JLARC Recommends 25 Changes - What you must know about JLARC's Report
The Joint Legislative Audit and Review Commission (“JLARC”) conducted a review of the Virginia workers’ compensation system with a special focus on the use of disease presumptions. The JLARC report was released on December 16, 2019 and included 25 recommended changes. This article includes the following:
- What JLARC's Research Included
- Summary of JLARC's Findings
- Highlights from JLARC's 25 Recommendations
- Important Links to the Actual Report and Recommendations
For this study, JLARC staff conducted research that included:
- Structured interviews of workers’ compensation attorneys (claimant and defense); leadership and staff of state agencies; representatives of local and state organizations representing police, firefighters, and emergency medical services personnel; and insurers;
- Surveys of workers’ compensation attorneys and first responders;
- Collection and analysis of data from the Virginia Workers’ Compensation Commission;
- Reviews of judicial opinions obtained from the Commission;
- Contracts with epidemiological and actuarial consultants;
- Reviews of national research; and
- Reviews of laws, regulations, and policies relevant to the administration of workers’ compensation in Virginia.
A brief summary of JLARC’s findings:
- Claims are generally handled in a timely manner. There were complaints regarding responsiveness of carriers and the amount of time it takes insurers to make compensability decisions (specifically noting that Virginia is one of only a few states that does not require insurers to make claims decisions within a statutorily specified timeframe).
- Employees are sometimes confused about the claims process and their rights.
- Virginia is the only state in which employers are not obligated to compensate workers for work-related cumulative trauma events. JLARC also found “it does not appear that cumulative trauma injuries are a major cost driver of workers’ compensation premiums in other states.”
- Workers’ compensation premiums in Virginia are lower than most other states. However, medical costs to Virginia employers in workers’ compensation claims is high when compared with other states, though the fee schedule has provided greater cost certainty.
- The best available scientific evidence indicates that existing and proposed cancer presumptions are appropriate, including three cancers that House Bill 1804 (2019) proposed adding to the statute – colon, testicular, and brain cancer.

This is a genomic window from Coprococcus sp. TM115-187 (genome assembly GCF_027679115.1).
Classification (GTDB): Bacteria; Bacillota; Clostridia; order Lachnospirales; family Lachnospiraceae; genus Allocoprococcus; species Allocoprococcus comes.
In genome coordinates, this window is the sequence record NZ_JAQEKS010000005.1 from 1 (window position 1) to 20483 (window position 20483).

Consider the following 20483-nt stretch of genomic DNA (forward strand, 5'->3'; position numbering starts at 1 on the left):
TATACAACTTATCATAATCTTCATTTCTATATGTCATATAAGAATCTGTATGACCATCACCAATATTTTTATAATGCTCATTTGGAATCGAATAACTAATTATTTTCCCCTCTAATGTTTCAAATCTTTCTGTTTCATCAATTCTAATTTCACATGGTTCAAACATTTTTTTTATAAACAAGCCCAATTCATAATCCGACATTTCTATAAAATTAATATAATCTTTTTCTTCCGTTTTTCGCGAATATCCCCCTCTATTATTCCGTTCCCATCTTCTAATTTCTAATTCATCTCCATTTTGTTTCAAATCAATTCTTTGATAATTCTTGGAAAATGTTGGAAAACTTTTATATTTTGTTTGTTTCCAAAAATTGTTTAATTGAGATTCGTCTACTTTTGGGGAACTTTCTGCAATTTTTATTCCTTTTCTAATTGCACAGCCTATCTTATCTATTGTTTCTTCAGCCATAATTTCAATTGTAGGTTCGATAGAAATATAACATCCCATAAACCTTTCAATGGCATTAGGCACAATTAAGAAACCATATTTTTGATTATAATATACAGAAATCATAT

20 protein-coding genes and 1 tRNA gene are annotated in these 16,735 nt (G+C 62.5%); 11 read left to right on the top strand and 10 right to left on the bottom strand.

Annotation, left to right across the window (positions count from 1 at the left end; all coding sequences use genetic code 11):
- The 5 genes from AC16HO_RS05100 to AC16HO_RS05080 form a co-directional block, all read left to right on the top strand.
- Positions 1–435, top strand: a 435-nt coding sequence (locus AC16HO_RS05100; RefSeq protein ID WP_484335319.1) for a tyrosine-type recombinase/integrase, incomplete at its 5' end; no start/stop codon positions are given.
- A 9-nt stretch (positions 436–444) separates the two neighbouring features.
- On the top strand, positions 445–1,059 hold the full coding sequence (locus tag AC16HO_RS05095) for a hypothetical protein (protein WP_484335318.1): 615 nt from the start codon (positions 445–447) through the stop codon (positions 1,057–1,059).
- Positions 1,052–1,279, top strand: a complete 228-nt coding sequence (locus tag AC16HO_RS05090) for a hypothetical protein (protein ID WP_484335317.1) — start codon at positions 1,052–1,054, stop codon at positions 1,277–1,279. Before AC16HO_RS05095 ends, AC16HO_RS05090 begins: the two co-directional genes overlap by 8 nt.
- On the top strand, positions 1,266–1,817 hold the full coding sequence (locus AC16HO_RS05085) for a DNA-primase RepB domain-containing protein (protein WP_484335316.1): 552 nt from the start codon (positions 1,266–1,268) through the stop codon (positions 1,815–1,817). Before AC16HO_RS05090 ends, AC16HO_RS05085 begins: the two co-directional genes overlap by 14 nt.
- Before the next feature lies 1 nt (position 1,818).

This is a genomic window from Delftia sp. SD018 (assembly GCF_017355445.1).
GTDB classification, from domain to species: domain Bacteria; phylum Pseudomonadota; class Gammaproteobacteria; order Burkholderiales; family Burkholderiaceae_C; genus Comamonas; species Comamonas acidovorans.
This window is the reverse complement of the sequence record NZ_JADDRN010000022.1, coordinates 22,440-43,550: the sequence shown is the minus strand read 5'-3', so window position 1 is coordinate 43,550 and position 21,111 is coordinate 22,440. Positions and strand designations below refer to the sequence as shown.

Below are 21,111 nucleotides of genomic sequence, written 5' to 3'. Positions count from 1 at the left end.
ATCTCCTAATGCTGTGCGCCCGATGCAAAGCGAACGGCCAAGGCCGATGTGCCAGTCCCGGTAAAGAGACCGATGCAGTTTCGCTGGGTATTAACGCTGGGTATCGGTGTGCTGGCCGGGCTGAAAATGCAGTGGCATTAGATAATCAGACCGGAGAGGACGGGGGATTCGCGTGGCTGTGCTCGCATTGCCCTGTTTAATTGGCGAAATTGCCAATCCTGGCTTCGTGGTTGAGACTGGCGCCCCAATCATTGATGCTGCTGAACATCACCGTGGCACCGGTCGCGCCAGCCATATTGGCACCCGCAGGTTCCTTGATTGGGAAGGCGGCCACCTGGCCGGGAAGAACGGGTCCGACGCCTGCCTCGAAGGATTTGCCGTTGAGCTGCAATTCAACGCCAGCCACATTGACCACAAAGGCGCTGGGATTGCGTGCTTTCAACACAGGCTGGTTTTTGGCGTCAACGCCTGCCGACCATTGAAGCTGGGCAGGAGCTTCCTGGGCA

- The cardiovascular disease presumption is difficult, but not impossible, for employers to rebut. JLARC specifically notes: “Rebuttal requirements for Virginia’s cardiovascular disease presumption are more difficult to meet than those of some states. However, workers’ compensation is intended to favor injured workers, and presumptions are not supposed to be easy to rebut.” It was found that between 2009 and 2018, 23% of cardiovascular disease cases decided by the Commission were successfully rebutted by employers.
Highlights from JLARC’s 25 Recommendations:
- Establish a timeframe in the statute for carriers to make compensability determinations and impose penalties for noncompliance.
- Require carriers and self-insured employers to notify injured workers about their right to dispute claim denials.
- Expand coverage to allow cumulative trauma injuries to be compensable.
- Authorize and direct the Commission to include a comparison to Medicare reimbursement rates as part of its biennial review of workers’ compensation medical costs.
- Modify the cancer presumption to allow firefighters to meet the toxic exposure requirement through evidence that they responded to fires.
- Clarify that the disability requirement for disease presumption claims can be met through medical evidence.
- Reduce the years of service requirement for cancer presumption claims.
- Add brain, colon, and testicular cancers to the cancers presumed to be caused by firefighting.
- Add a years of service requirement to the cardiovascular disease presumption.
- Amend the Code to specify that psychological injuries can be compensable even if the event causing the injury could have been reasonably expected by the worker to occur as part of the workers’ job responsibilities.
- Create an ombudsman office within the Commission to assist unrepresented parties.
- Encourage Deputy Commissioners to issue opinions within 21 days.
- Allow staff attorneys to conduct mediation.
- Add a Deputy Commissioner in Fairfax.
- Review and modify all Commission forms.
Contact the Workers' Compensation practice group attorneys.